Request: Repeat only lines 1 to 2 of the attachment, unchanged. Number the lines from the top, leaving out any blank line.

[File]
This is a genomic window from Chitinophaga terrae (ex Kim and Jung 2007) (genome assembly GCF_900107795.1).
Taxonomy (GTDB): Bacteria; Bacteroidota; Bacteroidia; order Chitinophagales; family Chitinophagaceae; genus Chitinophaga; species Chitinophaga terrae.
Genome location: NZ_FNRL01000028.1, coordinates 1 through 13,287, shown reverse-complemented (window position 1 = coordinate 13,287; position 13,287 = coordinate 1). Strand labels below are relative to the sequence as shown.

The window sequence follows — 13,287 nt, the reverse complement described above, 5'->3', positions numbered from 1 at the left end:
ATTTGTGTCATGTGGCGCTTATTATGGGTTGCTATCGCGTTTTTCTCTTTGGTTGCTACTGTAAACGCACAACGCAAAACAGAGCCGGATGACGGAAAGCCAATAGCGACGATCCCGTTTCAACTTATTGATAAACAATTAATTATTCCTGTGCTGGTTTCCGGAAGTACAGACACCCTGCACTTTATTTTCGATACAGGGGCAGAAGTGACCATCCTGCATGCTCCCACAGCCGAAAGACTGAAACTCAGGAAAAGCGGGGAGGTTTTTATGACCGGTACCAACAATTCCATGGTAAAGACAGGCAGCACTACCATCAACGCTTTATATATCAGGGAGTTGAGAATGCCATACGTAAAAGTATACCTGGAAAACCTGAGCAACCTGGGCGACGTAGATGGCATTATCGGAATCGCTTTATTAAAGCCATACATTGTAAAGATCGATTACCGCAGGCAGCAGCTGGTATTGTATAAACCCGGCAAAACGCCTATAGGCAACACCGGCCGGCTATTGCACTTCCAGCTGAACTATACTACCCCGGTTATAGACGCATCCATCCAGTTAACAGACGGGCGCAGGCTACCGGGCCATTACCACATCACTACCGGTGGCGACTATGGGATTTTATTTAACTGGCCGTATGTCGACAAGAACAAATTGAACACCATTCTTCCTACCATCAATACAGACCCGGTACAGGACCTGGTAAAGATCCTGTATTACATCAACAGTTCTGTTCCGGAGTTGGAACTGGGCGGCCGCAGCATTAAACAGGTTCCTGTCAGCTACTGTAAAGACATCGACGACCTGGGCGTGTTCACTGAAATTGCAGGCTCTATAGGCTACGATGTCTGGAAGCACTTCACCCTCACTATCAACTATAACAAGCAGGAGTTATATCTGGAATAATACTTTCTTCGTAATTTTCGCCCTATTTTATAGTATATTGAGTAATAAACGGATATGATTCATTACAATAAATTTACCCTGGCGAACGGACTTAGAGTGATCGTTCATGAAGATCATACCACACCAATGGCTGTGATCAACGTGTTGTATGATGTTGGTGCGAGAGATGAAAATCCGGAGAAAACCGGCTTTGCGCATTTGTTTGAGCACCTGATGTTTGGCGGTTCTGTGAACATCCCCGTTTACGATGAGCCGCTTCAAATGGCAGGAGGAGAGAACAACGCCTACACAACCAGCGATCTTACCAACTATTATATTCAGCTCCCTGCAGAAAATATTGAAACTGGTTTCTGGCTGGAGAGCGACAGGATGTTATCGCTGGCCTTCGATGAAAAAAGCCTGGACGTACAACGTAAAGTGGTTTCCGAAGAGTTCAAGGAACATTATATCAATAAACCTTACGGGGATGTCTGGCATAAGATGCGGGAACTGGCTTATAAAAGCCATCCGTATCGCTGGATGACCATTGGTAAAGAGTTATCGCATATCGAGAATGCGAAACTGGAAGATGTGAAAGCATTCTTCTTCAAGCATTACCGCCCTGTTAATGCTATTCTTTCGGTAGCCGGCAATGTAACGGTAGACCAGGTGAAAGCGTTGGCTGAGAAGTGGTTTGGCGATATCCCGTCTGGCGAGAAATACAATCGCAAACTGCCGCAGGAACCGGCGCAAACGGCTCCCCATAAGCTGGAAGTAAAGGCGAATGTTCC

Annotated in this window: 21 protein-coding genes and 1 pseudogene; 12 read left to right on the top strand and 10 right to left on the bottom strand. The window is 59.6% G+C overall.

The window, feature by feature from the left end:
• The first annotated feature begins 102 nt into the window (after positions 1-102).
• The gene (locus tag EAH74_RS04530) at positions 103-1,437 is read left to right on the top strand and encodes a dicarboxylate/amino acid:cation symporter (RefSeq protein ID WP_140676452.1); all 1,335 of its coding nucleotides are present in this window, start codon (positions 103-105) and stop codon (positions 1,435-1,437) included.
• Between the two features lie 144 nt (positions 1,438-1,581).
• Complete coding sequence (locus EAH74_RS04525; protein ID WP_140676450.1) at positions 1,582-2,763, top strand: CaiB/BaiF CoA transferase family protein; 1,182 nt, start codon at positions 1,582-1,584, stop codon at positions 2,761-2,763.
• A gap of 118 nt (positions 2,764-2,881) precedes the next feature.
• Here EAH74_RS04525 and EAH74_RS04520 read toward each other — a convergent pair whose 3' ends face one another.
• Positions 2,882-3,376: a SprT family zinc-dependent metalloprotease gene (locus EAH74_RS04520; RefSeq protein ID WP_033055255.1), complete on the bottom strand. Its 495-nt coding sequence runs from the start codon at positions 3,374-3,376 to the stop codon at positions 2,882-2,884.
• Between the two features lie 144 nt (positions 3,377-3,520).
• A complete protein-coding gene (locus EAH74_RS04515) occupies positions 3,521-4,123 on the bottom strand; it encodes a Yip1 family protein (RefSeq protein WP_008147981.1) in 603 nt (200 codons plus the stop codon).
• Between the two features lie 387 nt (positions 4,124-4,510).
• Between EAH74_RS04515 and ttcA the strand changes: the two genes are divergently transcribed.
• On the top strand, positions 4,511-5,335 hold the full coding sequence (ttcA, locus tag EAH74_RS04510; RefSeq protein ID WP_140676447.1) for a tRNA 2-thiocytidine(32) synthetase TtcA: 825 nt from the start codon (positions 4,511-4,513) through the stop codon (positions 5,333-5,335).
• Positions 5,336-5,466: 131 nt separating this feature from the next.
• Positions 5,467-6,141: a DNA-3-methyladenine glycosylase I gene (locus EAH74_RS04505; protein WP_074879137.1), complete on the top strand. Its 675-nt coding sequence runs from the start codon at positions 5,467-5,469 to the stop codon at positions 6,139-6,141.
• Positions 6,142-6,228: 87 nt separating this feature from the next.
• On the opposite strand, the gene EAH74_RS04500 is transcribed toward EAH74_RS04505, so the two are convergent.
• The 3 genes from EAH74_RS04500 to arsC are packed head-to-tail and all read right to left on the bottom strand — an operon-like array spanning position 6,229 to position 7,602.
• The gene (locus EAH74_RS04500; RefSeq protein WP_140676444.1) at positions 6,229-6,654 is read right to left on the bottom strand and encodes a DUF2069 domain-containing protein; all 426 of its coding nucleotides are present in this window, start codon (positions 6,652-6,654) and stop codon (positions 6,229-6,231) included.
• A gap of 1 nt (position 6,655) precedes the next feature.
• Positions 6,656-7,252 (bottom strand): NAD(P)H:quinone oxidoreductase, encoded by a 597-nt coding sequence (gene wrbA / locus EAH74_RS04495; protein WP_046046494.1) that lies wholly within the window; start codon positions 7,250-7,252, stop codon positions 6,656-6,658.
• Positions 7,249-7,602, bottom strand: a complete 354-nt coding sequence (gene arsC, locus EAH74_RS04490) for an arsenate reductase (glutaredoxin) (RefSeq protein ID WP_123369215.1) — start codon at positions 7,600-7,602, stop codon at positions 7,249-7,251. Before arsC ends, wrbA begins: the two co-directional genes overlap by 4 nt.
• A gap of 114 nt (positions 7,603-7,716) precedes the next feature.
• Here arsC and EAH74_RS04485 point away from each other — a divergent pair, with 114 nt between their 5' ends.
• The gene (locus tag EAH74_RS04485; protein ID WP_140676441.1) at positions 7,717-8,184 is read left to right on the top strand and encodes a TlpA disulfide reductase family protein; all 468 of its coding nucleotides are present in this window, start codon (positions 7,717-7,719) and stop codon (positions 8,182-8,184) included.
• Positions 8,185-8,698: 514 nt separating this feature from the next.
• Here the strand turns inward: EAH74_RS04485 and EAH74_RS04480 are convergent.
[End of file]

This is a genomic window from Chitinophaga terrae (ex Kim and Jung 2007) (genome assembly GCF_900107795.1).
Taxonomy (GTDB): Bacteria; Bacteroidota; Bacteroidia; order Chitinophagales; family Chitinophagaceae; genus Chitinophaga; species Chitinophaga terrae.